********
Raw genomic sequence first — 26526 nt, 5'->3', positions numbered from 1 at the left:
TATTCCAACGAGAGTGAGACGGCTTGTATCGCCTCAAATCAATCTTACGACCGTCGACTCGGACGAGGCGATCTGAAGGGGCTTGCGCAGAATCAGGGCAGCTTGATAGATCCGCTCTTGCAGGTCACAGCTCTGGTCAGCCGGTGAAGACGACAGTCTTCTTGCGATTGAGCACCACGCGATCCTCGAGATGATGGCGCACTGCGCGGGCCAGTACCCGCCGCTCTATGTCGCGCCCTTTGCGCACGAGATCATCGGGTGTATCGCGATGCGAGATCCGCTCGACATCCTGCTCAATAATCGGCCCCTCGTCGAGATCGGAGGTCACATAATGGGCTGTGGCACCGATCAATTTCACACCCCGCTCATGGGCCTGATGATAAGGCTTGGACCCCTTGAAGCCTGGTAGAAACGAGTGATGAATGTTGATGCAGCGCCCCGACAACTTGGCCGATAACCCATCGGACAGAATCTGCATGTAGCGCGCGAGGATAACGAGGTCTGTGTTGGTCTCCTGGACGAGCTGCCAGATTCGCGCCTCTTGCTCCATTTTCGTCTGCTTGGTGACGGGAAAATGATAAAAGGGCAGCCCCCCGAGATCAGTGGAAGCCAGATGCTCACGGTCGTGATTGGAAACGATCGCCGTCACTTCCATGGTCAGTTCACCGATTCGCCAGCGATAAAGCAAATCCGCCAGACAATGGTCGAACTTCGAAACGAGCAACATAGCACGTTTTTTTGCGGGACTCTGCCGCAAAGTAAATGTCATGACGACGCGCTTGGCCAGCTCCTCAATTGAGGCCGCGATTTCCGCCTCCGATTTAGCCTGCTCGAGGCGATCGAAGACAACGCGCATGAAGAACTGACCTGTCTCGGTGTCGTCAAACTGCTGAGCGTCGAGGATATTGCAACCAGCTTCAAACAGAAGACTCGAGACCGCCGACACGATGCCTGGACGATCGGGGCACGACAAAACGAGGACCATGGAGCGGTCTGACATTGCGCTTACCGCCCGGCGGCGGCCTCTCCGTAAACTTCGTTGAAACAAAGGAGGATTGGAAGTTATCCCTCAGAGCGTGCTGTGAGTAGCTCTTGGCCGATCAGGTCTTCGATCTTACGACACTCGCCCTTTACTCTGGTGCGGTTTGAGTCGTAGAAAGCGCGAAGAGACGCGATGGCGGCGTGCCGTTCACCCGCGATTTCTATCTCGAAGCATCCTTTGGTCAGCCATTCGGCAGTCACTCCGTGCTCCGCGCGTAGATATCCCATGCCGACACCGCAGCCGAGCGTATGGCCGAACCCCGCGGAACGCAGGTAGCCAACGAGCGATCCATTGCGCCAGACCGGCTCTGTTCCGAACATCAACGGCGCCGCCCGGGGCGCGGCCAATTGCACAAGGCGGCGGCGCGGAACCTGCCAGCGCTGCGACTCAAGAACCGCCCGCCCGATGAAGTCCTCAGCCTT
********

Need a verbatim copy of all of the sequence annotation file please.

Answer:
Raw genomic sequence first — 26526 nt, 5'->3', positions numbered from 1 at the left:
TATTCCAACGAGAGTGAGACGGCTTGTATCGCCTCAAATCAATCTTACGACCGTCGACTCGGACGAGGCGATCTGAAGGGGCTTGCGCAGAATCAGGGCAGCTTGATAGATCCGCTCTTGCAGGTCACAGCTCTGGTCAGCCGGTGAAGACGACAGTCTTCTTGCGATTGAGCACCACGCGATCCTCGAGATGATGGCGCACTGCGCGGGCCAGTACCCGCCGCTCTATGTCGCGCCCTTTGCGCACGAGATCATCGGGTGTATCGCGATGCGAGATCCGCTCGACATCCTGCTCAATAATCGGCCCCTCGTCGAGATCGGAGGTCACATAATGGGCTGTGGCACCGATCAATTTCACACCCCGCTCATGGGCCTGATGATAAGGCTTGGACCCCTTGAAGCCTGGTAGAAACGAGTGATGAATGTTGATGCAGCGCCCCGACAACTTGGCCGATAACCCATCGGACAGAATCTGCATGTAGCGCGCGAGGATAACGAGGTCTGTGTTGGTCTCCTGGACGAGCTGCCAGATTCGCGCCTCTTGCTCCATTTTCGTCTGCTTGGTGACGGGAAAATGATAAAAGGGCAGCCCCCCGAGATCAGTGGAAGCCAGATGCTCACGGTCGTGATTGGAAACGATCGCCGTCACTTCCATGGTCAGTTCACCGATTCGCCAGCGATAAAGCAAATCCGCCAGACAATGGTCGAACTTCGAAACGAGCAACATAGCACGTTTTTTTGCGGGACTCTGCCGCAAAGTAAATGTCATGACGACGCGCTTGGCCAGCTCCTCAATTGAGGCCGCGATTTCCGCCTCCGATTTAGCCTGCTCGAGGCGATCGAAGACAACGCGCATGAAGAACTGACCTGTCTCGGTGTCGTCAAACTGCTGAGCGTCGAGGATATTGCAACCAGCTTCAAACAGAAGACTCGAGACCGCCGACACGATGCCTGGACGATCGGGGCACGACAAAACGAGGACCATGGAGCGGTCTGACATTGCGCTTACCGCCCGGCGGCGGCCTCTCCGTAAACTTCGTTGAAACAAAGGAGGATTGGAAGTTATCCCTCAGAGCGTGCTGTGAGTAGCTCTTGGCCGATCAGGTCTTCGATCTTACGACACTCGCCCTTTACTCTGGTGCGGTTTGAGTCGTAGAAAGCGCGAAGAGACGCGATGGCGGCGTGCCGTTCACCCGCGATTTCTATCTCGAAGCATCCTTTGGTCAGCCATTCGGCAGTCACTCCGTGCTCCGCGCGTAGATATCCCATGCCGACACCGCAGCCGAGCGTATGGCCGAACCCCGCGGAACGCAGGTAGCCAACGAGCGATCCATTGCGCCAGACCGGCTCTGTTCCGAACATCAACGGCGCCGCCCGGGGCGCGGCCAATTGCACAAGGCGGCGGCGCGGAACCTGCCAGCGCTGCGACTCAAGAACCGCCCGCCCGATGAAGTCCTCAGCCTT